China's January trade growth easily beat market expectations, with exports rising 11.1 percent year-on-year and imports surging 36.9 percent, customs data showed on Thursday.
That left the country with a trade surplus of $20.34 billion for the month, the lowest since a rare deficit in February last year.
Analysts polled by Reuters had expected January shipments from the world's largest exporter to have risen 9.6 percent, slightly slower than the 10.9 percent increase in the previous month.
Import growth had been expected to rebound to 9.8 percent, after a sharp deceleration to 4.5 percent in December. The trade surplus had been tipped at $54.1 billion last month from December's $54.69 billion.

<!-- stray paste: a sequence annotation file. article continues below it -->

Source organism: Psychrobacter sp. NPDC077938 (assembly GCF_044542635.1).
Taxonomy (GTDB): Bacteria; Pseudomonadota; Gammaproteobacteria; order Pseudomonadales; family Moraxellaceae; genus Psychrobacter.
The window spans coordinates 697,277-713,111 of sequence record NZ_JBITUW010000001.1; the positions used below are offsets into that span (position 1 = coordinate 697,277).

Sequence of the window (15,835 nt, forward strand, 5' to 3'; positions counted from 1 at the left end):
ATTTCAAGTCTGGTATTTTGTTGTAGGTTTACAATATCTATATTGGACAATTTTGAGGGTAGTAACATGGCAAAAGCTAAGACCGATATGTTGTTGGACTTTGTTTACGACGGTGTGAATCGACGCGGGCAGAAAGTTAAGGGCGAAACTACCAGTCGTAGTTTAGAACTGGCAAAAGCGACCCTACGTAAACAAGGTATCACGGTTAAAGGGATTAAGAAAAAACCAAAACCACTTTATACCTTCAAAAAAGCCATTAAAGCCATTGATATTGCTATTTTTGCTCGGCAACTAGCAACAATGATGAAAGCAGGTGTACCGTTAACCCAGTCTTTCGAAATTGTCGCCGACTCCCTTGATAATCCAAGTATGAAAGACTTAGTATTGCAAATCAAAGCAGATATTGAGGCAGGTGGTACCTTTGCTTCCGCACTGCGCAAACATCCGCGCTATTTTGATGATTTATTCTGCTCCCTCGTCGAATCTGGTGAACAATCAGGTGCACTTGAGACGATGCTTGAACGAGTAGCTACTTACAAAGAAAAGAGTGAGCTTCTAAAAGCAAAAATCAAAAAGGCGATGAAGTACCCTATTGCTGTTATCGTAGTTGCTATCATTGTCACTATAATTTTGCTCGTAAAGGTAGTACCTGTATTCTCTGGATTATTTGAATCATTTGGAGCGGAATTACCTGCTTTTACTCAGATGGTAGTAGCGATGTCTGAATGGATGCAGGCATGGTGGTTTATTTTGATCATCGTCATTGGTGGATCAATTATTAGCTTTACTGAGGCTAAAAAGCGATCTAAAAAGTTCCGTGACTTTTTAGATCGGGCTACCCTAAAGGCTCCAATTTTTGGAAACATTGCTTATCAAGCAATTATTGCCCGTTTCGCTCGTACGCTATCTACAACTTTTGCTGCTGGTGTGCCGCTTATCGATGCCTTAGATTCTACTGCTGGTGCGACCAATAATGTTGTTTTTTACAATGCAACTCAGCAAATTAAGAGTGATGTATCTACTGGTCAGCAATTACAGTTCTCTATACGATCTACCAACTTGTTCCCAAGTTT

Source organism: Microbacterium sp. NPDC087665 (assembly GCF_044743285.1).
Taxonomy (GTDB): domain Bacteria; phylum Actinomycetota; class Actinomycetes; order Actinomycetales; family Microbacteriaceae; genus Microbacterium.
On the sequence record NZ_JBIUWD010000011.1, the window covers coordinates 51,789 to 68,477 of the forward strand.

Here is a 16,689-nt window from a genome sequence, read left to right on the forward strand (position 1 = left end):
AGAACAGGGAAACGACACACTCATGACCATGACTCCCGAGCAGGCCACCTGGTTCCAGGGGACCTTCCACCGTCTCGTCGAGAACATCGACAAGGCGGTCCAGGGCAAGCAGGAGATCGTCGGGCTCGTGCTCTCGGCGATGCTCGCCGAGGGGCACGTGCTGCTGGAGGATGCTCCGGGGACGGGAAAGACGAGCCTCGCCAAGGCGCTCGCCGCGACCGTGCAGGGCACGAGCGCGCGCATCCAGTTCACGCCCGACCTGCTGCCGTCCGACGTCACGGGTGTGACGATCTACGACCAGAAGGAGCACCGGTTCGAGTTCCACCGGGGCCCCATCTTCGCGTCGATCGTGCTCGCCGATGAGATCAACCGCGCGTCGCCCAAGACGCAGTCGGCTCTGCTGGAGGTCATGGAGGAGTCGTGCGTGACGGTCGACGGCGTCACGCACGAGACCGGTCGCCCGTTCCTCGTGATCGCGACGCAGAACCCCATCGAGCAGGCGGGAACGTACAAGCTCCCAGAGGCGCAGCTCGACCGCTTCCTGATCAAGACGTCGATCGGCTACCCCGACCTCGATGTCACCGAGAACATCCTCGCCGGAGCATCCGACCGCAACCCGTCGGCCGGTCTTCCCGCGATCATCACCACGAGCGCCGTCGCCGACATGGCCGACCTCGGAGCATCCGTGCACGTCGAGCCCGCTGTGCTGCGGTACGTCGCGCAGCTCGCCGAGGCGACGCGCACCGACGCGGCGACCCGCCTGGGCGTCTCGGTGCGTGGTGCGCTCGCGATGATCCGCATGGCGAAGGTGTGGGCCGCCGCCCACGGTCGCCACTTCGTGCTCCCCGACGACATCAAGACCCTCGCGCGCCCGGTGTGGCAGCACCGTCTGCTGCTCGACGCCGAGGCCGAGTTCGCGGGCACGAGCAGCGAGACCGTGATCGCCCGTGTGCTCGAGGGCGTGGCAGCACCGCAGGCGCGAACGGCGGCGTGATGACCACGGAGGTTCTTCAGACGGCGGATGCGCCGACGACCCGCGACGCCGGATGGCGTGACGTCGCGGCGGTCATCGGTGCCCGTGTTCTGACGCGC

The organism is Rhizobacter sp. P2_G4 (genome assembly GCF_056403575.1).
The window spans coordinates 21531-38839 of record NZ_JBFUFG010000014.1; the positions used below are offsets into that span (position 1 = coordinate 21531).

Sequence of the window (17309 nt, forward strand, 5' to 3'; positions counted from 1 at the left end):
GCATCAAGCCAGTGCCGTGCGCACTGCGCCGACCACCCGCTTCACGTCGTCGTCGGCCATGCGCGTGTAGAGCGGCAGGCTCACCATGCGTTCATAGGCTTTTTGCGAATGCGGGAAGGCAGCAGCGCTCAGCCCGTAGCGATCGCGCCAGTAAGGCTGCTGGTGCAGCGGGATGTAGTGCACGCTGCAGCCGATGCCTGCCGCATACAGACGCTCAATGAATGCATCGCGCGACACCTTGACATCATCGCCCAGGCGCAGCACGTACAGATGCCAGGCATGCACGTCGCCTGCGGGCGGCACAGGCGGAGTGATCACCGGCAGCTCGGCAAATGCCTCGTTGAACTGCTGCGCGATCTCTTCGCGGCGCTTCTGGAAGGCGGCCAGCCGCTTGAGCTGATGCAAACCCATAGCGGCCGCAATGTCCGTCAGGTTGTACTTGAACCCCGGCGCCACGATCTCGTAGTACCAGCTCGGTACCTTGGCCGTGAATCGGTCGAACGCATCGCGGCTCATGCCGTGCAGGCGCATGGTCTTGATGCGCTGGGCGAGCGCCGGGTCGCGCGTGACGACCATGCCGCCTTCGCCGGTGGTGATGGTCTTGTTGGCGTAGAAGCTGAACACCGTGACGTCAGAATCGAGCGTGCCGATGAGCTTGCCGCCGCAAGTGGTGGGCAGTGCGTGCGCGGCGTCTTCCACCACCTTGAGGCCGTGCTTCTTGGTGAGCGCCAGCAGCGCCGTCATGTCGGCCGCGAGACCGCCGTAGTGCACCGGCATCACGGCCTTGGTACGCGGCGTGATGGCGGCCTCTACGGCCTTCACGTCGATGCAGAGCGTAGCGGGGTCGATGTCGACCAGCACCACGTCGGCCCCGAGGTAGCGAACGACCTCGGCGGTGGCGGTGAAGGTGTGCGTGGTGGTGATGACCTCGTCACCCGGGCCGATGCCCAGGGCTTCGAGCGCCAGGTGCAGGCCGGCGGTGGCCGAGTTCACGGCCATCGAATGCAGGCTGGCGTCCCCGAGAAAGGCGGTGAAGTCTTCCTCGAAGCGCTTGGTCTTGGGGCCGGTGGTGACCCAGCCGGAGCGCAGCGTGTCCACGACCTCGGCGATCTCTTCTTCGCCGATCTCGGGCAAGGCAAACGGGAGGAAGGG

China's trade performance rebounded in 2017 thanks to strong demand at home and abroad. However, expectations of growing trade disputes with the United States are clouding the outlook for exports this year, while a cooling property market may curb domestic demand for imported raw materials such as iron ore.